The author of this gospel gives the eternal Divine logos a name, Jesus.  He claims that we can become the children of God if we believe in this name, Jesus.  That from this belief will come grace and truth and the glory of God.  That Jesus is the light of the world who enlightens all people.

The Logos is not some concept, some spiritual truth, some esoteric wisdom.  It is a real person with a body and a name.  Jesus.  One who “knew hope and fear,” whose eyes saw the night stars, who tasted honey and apples, who thirsted and touched, and even smelled the rain in Galilee.

And it is in this one that the Gospel tells us that we are to believe.


For the next few months I’m going to be preaching from the Gospel of John.  John is a fascinating and sometimes enigmatic book.  It is the last of the gospels and so very different from Matthew, Mark, and Luke.  Scholars do not think it is a reliable account of the historical Jesus, as it is much more a theological and philosophical reflection on what Jesus came to mean to the early Christians.

And one of the key themes of this gospel is “believing.”  We encounter it here in today’s passage in this idea that we can receive the power to become the children of God if we believe in the name of Jesus.  Nearly 100 times “believe” is used in John, though it is quite rare in the other gospels.

What does it mean to believe?  And what do we believe?  I want to explore these questions during the season of Epiphany.

And that might make us a little uncomfortable, because the liberal mainline Protestant churches have in the last century or so come to focus less on belief and more on action.  And for good reason that change occurred.  We once cared more about doctrine.  Confirmation class, for instance, would have once been much more about memorizing what the church had come to believe about a series of theological issues.  But today we are much more concerned that we live a certain way.  That we be compassionate and forgiving.  That we commit ourselves to service for those in need.  That we care for the sick and hurting.  That we advocate for justice for the oppressed.  The measure of what it means to be a Christian, a follower of Jesus, is not whether we intellectually assent to the creed; it is about how we live.  And I wholeheartedly endorse that transition.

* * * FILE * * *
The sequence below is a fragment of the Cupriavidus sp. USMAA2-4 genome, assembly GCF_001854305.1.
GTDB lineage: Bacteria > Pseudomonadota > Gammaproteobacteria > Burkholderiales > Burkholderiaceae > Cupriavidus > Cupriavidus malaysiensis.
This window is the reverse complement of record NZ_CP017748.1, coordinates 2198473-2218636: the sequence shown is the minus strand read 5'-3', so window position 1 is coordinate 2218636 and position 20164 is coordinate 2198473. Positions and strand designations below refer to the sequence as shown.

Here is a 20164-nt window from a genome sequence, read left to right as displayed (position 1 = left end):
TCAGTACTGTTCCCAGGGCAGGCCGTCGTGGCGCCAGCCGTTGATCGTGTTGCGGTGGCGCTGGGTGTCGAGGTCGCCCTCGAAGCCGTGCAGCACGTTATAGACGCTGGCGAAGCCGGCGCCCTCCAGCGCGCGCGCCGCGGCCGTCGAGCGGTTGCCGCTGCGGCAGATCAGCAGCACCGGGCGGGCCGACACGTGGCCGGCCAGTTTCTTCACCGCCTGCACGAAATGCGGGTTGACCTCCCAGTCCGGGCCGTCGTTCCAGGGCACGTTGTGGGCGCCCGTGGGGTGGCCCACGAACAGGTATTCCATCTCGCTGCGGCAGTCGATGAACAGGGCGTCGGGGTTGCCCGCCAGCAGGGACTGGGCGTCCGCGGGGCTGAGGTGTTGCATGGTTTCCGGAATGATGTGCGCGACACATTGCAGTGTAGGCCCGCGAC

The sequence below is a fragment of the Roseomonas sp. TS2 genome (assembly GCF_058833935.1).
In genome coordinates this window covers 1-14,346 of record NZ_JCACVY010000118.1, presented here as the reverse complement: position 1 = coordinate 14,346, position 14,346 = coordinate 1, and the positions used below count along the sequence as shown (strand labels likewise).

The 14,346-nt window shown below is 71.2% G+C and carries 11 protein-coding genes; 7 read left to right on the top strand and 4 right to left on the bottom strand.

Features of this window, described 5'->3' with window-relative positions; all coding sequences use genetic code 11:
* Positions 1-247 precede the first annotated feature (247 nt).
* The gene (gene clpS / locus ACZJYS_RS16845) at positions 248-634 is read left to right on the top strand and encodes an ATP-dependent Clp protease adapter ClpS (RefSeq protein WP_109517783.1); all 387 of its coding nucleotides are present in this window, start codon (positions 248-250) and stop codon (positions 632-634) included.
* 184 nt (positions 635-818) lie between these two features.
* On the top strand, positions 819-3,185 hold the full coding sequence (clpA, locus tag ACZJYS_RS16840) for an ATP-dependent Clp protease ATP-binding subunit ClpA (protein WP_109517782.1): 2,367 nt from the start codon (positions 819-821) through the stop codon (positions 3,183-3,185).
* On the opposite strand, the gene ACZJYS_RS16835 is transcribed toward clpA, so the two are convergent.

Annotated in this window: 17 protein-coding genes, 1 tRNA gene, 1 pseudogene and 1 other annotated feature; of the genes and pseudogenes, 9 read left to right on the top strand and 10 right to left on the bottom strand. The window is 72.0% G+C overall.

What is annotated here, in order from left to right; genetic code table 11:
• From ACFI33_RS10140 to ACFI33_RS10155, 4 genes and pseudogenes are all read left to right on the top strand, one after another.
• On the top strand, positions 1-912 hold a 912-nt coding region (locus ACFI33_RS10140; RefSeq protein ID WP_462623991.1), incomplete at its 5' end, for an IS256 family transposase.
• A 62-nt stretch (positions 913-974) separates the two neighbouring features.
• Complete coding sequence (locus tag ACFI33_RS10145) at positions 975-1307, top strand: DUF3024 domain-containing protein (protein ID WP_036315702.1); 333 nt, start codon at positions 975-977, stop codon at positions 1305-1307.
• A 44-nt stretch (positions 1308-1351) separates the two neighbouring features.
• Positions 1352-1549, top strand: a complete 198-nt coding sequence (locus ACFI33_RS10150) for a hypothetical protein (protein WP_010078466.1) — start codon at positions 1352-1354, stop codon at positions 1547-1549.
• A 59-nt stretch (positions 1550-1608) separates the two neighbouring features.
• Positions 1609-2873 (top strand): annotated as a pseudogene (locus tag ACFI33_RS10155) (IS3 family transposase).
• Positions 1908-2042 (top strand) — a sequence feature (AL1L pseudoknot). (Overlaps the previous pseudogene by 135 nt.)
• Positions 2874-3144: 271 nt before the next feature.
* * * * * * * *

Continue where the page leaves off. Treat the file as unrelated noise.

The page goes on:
But, that doesn’t mean that believing is unimportant.  To speak logically, belief may not be sufficient in the Christian life, but it may still be necessary.  Of course, we must also consider what it means to believe.  Is belief limited to intellectual agreement with a list of doctrinal statements?  I think you can guess that I’m going to say “No” to that.  That definition is most definitely not what the author of the Gospel of John has in mind.  And part of what we’ll explore in the coming weeks is what this gospel means when it speaks of “believing.”

My perspective has been guided by the writing of the theologian James McClendon.  He wrote that Christian conviction includes a vision, faith, and moral living.  We might be able to speak of these separately, but they are actually one organic whole.  This means that our actions and how we live cannot be completely separated from what we think and believe and hope for.  When he spoke of doctrine, he focused on what churches should teach, and especially what they teach so that people ended up living the Christian life.  He explored the question, “What must the church teach to be the church now?”  In other words, if we are going to be people of service, compassion, forgiveness, and justice, those actions only result from us thinking and believing certain things.

Pick up one of the pew bibles for a moment and open the back cover.  There you will find a bulleted list entitled “What We Believe.”  This is part of a description of who the United Church of Christ is.  And you can see what some of the core principles we teach are.  And you’ll realize that we have only become the church that we currently are—one committed to equality, the environment, peace and social justice—because these were the doctrines that have guided us.  Doctrines that emphasized freedom, diversity, charity, and the continuing revelation of God.

At the root of all of these doctrines lies our conviction that in Jesus of Nazareth the life-saving purposes of God are revealed.  Let’s get back to the Gospel of John for a moment.

In this grand and beautiful opening chapter, the gospel boldly proclaims that a historical person, Jesus of Nazareth, was the physical incarnation of the eternal and divine Logos that created the world and enlightens human reason and understanding.  And that it is by believing in this person, Jesus, that we receive the divine power and glory in ourselves.  This is audacious, maybe even outrageous, and I suspect it is something that many in this room find impossible to believe.

So, let’s talk about that this Epiphany.  Can we believe?  What does it mean to believe?  What is the content of our belief?  How does our belief help to supply meaning and coherence for our lives?

The simplest lesson we can take from today’s gospel reading is that what we are searching for will not be discovered in those persons and places filled with glory and might.  It will not be found in the great but abstract philosophical systems.  Instead, the Christian story is that our meaning can be located in human flesh.  It is a bold and wonderful claim and in it we will find our salvation.